AHDB Horticulture has warned that increasing prices for straw, which are likely to be made worse this winter due to the current weather, are making carrot growers consider alternatives for in-field storage of their crops.
According to the levy body, the estimated costs for the use of straw to cover carrot crops was around £4,000-5,000 per hectare, but straw prices are now an average of 50 per cent higher year-on-year. AHDB has funded practical investigations into viable alternatives to straw, partly because of the volatility in supply and price of straw, but also due to concerns about nitrogen lock-up and weed issues.
Dawn Teverson, AHDB knowledge exchange manager, comments, “All of the treatments tested provided effective frost protection during the winter so the viability of alternatives for field storage will depend upon cost and how practical they are to use. Straw alternatives such as cellulose fibre and closed cell polythene foam may be useful alternatives but growers will need to evaluate the cost-benefit against straw prices.”
Results from the research showed that growers wishing to reduce straw usage could consider moving to polythene over straw in order to use one-third of the normal amount of straw. This would require some modifications to existing straw-laying machinery but could save around £2,000 per hectare.
Photo Credit: Gary Rogers, Geography
The post Carrot growers look to straw alternatives appeared first on Hort News on 23 July 2018.
AHDB’s Sutton Bridge Crop Storage Research has announced the launch of a new potato storage service called VarietyCheck for the forthcoming season.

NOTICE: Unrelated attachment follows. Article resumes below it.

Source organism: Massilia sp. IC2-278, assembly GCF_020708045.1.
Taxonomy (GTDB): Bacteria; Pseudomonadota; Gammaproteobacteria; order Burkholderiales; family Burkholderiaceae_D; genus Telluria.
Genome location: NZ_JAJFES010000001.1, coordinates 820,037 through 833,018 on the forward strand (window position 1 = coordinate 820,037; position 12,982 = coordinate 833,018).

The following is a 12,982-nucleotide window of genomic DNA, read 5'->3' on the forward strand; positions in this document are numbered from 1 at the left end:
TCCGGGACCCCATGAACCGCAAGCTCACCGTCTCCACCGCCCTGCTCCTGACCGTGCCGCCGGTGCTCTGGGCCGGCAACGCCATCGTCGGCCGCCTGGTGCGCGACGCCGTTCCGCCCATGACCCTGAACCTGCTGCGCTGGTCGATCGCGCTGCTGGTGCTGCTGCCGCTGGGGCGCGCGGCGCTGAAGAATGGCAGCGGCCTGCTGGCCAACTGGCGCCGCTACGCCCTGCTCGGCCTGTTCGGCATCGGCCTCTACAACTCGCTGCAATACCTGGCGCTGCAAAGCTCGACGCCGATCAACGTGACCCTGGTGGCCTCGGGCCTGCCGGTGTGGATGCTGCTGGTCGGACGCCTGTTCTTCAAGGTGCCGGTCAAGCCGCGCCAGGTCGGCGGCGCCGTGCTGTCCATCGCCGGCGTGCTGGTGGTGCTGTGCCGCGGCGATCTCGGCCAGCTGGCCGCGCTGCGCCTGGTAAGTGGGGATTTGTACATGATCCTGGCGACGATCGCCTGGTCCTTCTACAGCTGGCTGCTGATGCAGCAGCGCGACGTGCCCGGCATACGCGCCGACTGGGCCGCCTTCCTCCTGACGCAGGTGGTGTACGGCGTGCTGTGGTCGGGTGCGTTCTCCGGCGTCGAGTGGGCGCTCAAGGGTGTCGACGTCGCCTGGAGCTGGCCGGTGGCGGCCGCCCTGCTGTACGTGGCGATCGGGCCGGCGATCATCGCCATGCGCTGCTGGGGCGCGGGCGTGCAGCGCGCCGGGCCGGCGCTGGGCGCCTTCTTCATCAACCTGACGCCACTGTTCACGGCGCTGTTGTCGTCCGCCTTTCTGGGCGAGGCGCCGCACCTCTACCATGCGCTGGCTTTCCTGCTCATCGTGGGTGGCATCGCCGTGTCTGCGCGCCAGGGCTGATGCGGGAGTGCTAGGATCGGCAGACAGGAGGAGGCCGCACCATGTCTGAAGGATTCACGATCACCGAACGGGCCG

AHDB point out that, “With new regulations on acrylamide and fewer sprout suppressants it is more important than ever to get the right storage conditions for your variety of choice.” The new service will be tailored to crop variety and dormancy, as well as end use.
For example, for processing crops using a variety with long dormancy and the ability to store at lower temperature without sweetening is beneficial. For fresh market packing varieties, maintaining appearance and avoiding blackheart are high priorities.
AHDB says that VarietyCheck will use established methods to objectively assess grower’s new varieties or potato stocks under defined and accurately controlled storage conditions with processing or fresh pack storage options. The service will cost £1,250 (excluding VAT) per variety/stock for the first stock, with discounts available for multiple submissions.
Photo Credit: AHDB Potatoes
The post AHDB Sutton Bridge launches VarietyCheck service appeared first on Hort News on 26 April 2018.
Norfolk-based E F Harrold Ltd of Oulton, near Aylsham, has applied for planning permission to build a new 2,200 tonne potato box store according to the Eastern Daily Press.
The development at street farm would include an open loading canopy, an office and machinery store.
A design and access statement presented to Broadland District Council as part of the application says: ‘The business has limited potato storage of its own… Moving all of potatoes directly off the farm at harvest time is a logistical problem, a very inefficient use of labour, due to the sporadic nature of harvest; and with its intensive nature, an intensive use of the local road network.’
Photo Caption: Harvesting potatoes at E F Harrold
Photo Credit: Ben Burgess / Twitter
The post Aylsham potato grower to build new store appeared first on Hort News on 18 April 2018.